When “War” Comes to Worship, All Sides Lose

I try to avoid ever firing any shots in what have been called the “worship wars.”

“Worship” and “war.” Those two words together, not held at arm’s length from each other by a conjunction, form a jarring contradiction.

We know what the Apostle Paul would say because we know what he did say in Philippians 4:2 to two squabbling gals named Euodia and Syntyche (who some wit has christened Odious and Soon-touchy). He doesn’t describe the “issue” or take sides. He just says, “Get along.” The mere fact that Christians were fussing was shameful, as out of place as a cow patty on a cheesecake. It still is.

Our Lord Jesus went to the cross, completely emptying himself, laying aside his own will, out of his love for his Father and us. How ludicrous, how deeply wrong, it is for those saved by his sacrifice to refuse to sacrifice their own rights—maybe even to shoulder the unbearable burden of singing a song or two that we might not like but that might very much bless someone else?

I wonder. In times of persecution, do people worry and fuss about such minutia? I wonder how long we could endure the real thing if our idea of suffering is to sing a song we don’t like or endure a service with the thermostat set a bit too high or too low for our personal comfort. (Oh, it’s impossible to ever get that one “right.”)

I do understand why some fine pastors I very much respect and some great churches have chosen to offer separate “traditional” and “contemporary” services, particularly when the whole congregation can’t fit into the building at the same time anyway. I’d likely do the same thing. But, ideally, I much prefer a “blended” worship where we sing a variety of styles and thereby inch up on something called sacrifice. Or love.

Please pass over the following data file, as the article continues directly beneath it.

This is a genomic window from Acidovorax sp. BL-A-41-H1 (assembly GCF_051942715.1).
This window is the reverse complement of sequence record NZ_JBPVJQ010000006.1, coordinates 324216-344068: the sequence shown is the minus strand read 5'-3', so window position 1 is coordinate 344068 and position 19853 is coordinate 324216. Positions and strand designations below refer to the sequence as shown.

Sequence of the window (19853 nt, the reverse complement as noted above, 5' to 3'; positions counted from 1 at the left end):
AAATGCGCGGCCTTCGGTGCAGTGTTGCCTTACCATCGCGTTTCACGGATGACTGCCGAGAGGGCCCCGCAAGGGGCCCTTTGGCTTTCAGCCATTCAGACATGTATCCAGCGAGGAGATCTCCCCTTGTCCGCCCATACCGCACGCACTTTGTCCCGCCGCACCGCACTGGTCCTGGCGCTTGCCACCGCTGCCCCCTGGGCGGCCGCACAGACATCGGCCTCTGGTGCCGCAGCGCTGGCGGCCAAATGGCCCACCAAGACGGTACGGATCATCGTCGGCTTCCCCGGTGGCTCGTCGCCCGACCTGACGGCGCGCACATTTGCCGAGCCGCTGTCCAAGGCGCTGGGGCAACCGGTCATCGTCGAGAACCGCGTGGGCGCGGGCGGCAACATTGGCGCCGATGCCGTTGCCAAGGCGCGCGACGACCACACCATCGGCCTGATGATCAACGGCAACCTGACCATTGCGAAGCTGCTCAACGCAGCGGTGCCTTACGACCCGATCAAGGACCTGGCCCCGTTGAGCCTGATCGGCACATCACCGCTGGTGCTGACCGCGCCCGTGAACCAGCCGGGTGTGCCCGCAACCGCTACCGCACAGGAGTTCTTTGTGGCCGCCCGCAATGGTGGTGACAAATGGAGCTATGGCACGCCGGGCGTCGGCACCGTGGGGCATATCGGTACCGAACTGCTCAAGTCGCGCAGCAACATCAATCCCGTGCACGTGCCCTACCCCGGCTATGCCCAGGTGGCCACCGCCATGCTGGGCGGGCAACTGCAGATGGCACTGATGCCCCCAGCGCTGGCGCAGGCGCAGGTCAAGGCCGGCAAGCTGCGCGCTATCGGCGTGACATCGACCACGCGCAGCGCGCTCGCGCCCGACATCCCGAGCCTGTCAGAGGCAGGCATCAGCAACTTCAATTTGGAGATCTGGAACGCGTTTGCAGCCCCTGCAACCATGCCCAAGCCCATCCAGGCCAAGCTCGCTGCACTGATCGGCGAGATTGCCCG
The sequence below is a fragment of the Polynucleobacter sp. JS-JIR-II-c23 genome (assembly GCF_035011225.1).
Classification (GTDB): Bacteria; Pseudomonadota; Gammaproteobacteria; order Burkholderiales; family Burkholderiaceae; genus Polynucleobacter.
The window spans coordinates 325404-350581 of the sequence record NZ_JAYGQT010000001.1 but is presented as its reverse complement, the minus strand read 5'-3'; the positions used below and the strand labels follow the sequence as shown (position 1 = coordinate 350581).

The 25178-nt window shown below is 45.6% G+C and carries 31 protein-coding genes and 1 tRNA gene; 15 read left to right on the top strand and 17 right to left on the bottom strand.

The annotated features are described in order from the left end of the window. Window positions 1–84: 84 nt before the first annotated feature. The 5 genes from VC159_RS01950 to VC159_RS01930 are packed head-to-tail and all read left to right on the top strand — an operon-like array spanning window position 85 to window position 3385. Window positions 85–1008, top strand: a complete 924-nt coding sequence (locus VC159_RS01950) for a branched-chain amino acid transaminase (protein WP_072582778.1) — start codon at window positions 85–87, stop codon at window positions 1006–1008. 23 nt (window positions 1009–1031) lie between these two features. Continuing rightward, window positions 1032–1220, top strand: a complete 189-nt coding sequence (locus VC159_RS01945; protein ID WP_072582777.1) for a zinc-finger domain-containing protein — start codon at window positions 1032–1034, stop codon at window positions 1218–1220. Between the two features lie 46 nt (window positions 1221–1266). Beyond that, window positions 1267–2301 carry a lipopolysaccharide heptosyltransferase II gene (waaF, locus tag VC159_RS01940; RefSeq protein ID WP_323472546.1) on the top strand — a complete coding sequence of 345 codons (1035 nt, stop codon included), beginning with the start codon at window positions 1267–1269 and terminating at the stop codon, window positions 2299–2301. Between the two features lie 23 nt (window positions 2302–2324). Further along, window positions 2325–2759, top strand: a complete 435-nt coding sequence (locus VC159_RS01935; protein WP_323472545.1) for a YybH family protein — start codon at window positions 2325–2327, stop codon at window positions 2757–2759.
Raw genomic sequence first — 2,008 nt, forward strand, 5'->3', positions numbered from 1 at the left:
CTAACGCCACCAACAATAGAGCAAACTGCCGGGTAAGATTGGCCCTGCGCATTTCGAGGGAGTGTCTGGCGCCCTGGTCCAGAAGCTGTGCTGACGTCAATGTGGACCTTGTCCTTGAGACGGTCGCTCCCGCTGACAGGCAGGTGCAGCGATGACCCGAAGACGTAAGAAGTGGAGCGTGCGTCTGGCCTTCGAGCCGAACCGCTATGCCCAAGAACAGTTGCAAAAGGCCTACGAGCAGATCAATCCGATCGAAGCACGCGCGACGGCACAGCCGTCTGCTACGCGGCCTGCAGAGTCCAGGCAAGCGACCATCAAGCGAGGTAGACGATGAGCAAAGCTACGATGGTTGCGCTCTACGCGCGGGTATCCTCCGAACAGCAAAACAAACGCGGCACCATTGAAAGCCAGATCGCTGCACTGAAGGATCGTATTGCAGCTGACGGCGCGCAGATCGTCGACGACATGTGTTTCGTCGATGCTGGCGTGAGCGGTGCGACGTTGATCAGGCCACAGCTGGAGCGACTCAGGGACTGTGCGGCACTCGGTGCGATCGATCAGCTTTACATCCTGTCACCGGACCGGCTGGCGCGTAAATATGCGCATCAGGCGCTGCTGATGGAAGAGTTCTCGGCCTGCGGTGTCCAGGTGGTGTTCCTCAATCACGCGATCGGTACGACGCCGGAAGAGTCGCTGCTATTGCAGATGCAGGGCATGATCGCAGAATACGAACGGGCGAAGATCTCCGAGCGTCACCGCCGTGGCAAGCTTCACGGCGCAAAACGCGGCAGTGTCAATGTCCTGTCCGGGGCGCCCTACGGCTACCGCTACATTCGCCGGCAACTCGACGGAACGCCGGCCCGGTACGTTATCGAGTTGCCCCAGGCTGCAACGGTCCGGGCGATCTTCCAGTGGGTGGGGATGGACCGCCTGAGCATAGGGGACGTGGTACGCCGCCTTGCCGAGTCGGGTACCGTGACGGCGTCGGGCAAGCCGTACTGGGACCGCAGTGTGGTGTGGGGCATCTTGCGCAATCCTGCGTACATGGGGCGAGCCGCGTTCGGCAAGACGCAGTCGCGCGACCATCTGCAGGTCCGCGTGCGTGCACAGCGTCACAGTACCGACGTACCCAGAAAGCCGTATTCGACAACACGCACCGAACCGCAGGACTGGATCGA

As the disparity between styles widens, though, I admit that “blended” is a challenge. “God of Our Fathers” cries out for an organ. “Kumbaya” equivalents, soundly Trinitarian (that’s good) with three hundred verses (fine for the first 150), need a guitar (and maybe a campfire). And the latest coolest Christian Luv Radio Top 40 or sorta sacred rap songs call for calisthenics, maybe some amazing riffs, and perhaps a good deal of other jumping about. It can be a tad jarring to go straight from some of these into others of these.

Yes, and I suppose church folks have always been like all folks. Everyone is somewhere on a continuum from dyed in the wool and pretty much calcified traditional (danger: ossified folks bend poorly and break easily) to folks burdened by carrying about a heavy load of coolness (danger: cool marches on, and we look silly chasing it). The fact that the former folks on one side of that continuum have usually paid the freight and are the reason the church exists perhaps should at least not be totally forgotten but never brandished like a club.

But the One who truly paid the price, the Reason the church exists, is Jesus. And if we ever catch ourselves fussing about worship, we’ve already lost the fight and are utterly defeated. Claiming to see better than our brothers and sisters in Christ’s family, we’ve already poked out one eye and are half-blind and stumbling; we’ve lost the focus of all worship, and we are denying the Cross. Then whether we’re doing so with a pipe organ, a cappella, or a heavy metal guitar makes precious little difference.

 

 

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Copyright 2018 by Curtis K. Shelburne. Permission to copy without altering text or for monetary gain is hereby granted subject to inclusion of this copyright notice.

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